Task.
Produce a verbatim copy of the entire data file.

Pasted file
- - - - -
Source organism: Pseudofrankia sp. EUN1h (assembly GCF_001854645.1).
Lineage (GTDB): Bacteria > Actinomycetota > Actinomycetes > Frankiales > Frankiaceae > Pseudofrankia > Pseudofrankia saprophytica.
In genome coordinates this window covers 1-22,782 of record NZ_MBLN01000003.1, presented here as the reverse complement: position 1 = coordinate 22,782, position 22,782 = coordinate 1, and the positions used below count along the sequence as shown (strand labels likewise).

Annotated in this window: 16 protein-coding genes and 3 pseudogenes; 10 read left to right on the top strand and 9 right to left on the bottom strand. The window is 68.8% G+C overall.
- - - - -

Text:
Source organism: Pseudofrankia sp. EUN1h (assembly GCF_001854645.1).
Lineage (GTDB): Bacteria > Actinomycetota > Actinomycetes > Frankiales > Frankiaceae > Pseudofrankia > Pseudofrankia saprophytica.
In genome coordinates this window covers 1-22,782 of record NZ_MBLN01000003.1, presented here as the reverse complement: position 1 = coordinate 22,782, position 22,782 = coordinate 1, and the positions used below count along the sequence as shown (strand labels likewise).

Annotated in this window: 16 protein-coding genes and 3 pseudogenes; 10 read left to right on the top strand and 9 right to left on the bottom strand. The window is 68.8% G+C overall.